Runner-up: "All in the Golden Afternoon" from Alice in Wonderland (1951)


Let me know what your favorite under-appreciated Disney songs from the '30s, '40s, and '50s are! I'll share my picks for the '60s, '70s and '80s next week!

A Turn-of-the-20th-Century Kind of Guy

 Portrait of Igor Stravinsky by Robert Delaunay

Portrait of Igor Stravinsky by Robert Delaunay

I've written before about how I'm trying to listen to music that I actually enjoy. I've been noticing a trend when it comes to listening to classical music. My heart seems to respond the most to pieces that were written around the transition into the 1900s. And these can be by composers who range from the tail end of the classical period, to the thick of the romantic period, to the first half of 20th century music: Beethoven, Brahms, Chopin, Debussy, Stravinsky, Mahler, Tchaikovsky, Gershwin, Copland, and even Joplin's ragtime music leading us into early jazz, and the likes of Kurt Weill and Cole Porter in musical theatre.

I'm trying to put my finger on what exactly stirs me up about these works. I think it's because from the Romantic period onward, deep emotion and self-expression became strongly appreciated in composition. Composers began to break from the conventions of the classical era, all the while utilizing all the "tricks of the trade" to create works that were at times epic and sweeping, at others solemn and introspective. Programmatic music became really popular at this time as well, with composers painting scenes or telling stories through their music - Beethoven's 6th and Stravinsky's Firebird come to mind. This emphasis on emotion carried on into the 20th century world of Expressionism, though I often feel a bit emotionally alienated by the exploration of atonality by Schoenberg and others. And while I appreciate a lot of the deconstructive work of late 20th century composers, I often find that I don't necessarily want to sit and listen to their work.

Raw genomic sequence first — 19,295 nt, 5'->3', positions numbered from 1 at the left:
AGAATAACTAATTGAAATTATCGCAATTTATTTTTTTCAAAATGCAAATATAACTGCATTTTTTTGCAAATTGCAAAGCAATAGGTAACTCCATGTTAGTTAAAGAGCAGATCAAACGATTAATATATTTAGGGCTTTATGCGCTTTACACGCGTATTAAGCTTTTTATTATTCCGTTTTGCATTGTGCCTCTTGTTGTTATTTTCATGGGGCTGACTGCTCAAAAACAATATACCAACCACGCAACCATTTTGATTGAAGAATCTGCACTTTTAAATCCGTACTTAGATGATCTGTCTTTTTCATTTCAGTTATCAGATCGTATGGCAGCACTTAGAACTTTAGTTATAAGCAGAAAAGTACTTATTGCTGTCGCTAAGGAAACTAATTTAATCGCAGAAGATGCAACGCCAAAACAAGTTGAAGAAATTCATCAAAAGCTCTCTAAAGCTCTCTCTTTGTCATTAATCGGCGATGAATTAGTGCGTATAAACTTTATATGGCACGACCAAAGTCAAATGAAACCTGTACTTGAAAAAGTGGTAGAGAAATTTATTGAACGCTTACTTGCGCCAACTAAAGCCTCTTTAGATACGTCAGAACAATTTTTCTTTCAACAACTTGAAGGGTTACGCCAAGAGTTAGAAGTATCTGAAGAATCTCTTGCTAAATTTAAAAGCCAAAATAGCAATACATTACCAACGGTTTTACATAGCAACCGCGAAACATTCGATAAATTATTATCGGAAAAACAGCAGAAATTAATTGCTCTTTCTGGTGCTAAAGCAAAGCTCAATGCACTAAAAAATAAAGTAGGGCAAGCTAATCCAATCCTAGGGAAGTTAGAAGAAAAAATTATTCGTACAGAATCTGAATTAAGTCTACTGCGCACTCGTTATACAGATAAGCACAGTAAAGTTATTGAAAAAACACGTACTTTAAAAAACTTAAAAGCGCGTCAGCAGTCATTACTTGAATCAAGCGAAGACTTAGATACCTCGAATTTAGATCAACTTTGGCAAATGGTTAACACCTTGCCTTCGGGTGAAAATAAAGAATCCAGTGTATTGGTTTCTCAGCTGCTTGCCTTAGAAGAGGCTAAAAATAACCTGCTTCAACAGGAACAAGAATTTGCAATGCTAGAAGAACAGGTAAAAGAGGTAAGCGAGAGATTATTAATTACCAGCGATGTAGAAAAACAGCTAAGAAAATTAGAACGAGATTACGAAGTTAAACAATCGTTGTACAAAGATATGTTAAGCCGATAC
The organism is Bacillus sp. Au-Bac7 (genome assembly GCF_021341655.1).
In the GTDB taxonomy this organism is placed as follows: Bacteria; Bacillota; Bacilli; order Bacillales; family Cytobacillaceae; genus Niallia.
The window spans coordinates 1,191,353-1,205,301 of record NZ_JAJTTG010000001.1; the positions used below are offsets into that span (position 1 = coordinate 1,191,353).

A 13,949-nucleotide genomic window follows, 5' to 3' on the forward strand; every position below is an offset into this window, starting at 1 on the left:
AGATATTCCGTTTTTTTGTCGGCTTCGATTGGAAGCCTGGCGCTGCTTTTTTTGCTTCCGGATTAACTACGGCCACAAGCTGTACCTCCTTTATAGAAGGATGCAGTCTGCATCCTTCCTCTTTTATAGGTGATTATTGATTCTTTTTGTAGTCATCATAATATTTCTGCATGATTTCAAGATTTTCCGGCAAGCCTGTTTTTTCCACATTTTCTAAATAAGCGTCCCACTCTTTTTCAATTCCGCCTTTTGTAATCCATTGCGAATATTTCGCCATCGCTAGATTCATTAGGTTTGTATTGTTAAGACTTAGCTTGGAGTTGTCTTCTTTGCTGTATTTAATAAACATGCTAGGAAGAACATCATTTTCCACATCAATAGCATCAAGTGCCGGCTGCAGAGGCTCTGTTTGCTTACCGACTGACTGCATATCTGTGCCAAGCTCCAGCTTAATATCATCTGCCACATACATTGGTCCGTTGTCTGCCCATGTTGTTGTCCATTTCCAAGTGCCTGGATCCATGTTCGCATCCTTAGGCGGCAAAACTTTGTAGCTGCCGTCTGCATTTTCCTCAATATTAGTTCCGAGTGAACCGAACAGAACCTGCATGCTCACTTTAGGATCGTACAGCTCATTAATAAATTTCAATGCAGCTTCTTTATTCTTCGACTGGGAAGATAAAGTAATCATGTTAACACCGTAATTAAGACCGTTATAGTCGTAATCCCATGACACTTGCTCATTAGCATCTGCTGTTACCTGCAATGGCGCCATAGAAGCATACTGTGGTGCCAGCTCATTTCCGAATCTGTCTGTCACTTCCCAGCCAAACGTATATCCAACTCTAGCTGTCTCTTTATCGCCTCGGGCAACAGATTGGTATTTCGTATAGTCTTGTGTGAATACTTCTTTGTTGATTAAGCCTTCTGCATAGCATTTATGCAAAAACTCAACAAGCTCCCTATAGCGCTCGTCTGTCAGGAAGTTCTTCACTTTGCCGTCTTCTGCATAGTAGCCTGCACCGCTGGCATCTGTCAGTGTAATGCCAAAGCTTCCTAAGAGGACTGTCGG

Not sure if Fantasia 2000 ruined or revitalized Respighi's Pines of Rome for me...

Not sure if Fantasia 2000 ruined or revitalized Respighi's Pines of Rome for me...

Now, I'm NOT a musicologist. There are probably all sorts of exceptions to everything I wrote above. And, of course, emotion and self-expression have continued to be a compositional value to this day (just listen to film scores!). But there's this turn-of-the-twentieth sweet spot for me; I really identify with what the major composers were trying to accomplish. They were using the existing musical sensibilities and conventions of their day to capture listener's hearts. What could be more musical theatre than that?

The Joy of Listening